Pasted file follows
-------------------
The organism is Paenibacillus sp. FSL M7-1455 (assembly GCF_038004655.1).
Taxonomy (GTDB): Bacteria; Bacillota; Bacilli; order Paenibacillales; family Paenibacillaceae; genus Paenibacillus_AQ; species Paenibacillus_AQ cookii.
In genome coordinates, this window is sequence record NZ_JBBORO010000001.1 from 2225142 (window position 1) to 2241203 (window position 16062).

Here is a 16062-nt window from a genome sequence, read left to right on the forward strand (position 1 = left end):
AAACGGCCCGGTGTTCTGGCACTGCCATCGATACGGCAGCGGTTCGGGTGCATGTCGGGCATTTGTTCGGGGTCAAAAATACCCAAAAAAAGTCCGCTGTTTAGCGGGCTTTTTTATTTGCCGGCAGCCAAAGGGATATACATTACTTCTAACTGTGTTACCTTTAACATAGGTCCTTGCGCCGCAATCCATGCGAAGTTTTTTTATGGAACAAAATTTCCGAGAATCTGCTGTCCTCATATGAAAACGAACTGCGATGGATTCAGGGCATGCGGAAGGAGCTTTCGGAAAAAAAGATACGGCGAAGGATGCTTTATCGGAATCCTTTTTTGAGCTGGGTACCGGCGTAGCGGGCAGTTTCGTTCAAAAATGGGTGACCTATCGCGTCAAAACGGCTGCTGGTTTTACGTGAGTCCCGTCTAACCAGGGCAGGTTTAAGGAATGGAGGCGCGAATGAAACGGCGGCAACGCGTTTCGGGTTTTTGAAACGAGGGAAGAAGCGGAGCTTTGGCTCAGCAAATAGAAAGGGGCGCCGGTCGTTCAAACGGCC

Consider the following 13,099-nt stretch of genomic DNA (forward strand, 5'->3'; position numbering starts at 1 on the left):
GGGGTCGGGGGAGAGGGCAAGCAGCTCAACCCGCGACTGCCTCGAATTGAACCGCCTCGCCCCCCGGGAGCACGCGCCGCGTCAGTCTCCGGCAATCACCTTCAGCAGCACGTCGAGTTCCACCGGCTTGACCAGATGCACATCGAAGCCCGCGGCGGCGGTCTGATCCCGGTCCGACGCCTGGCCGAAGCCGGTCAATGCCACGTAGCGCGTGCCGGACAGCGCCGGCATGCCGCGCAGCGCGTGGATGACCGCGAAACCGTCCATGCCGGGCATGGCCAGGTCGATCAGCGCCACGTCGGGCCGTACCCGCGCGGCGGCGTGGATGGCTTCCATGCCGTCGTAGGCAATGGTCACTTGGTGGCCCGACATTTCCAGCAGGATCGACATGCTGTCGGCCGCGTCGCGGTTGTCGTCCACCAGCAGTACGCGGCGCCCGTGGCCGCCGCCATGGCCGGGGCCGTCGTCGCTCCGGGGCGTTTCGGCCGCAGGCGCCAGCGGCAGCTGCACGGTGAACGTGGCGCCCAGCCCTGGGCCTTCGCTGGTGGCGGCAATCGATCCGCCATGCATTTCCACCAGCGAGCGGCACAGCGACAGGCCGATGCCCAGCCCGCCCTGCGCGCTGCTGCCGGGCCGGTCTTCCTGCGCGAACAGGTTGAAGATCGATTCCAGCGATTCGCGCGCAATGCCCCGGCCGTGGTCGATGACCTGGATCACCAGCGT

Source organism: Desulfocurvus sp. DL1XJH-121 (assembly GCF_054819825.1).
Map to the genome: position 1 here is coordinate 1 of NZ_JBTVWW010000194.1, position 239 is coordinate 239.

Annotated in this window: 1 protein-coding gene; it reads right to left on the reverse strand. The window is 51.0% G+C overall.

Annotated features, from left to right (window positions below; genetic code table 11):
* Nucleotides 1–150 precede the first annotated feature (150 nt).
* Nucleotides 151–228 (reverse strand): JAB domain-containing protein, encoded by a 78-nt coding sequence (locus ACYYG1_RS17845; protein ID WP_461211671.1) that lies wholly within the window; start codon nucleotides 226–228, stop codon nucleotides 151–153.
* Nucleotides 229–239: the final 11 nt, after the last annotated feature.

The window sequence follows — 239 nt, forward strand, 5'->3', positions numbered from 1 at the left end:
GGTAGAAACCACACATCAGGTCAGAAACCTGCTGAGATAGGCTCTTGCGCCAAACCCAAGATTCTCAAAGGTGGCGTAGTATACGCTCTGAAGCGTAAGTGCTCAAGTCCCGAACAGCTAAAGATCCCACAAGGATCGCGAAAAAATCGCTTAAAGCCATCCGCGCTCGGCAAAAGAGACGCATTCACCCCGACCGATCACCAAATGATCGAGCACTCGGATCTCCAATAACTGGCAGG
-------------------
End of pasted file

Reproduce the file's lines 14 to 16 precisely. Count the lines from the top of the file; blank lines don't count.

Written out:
* Nucleotides 229–239: the final 11 nt, after the last annotated feature.

The window sequence follows — 239 nt, forward strand, 5'->3', positions numbered from 1 at the left end:
GGTAGAAACCACACATCAGGTCAGAAACCTGCTGAGATAGGCTCTTGCGCCAAACCCAAGATTCTCAAAGGTGGCGTAGTATACGCTCTGAAGCGTAAGTGCTCAAGTCCCGAACAGCTAAAGATCCCACAAGGATCGCGAAAAAATCGCTTAAAGCCATCCGCGCTCGGCAAAAGAGACGCATTCACCCCGACCGATCACCAAATGATCGAGCACTCGGATCTCCAATAACTGGCAGG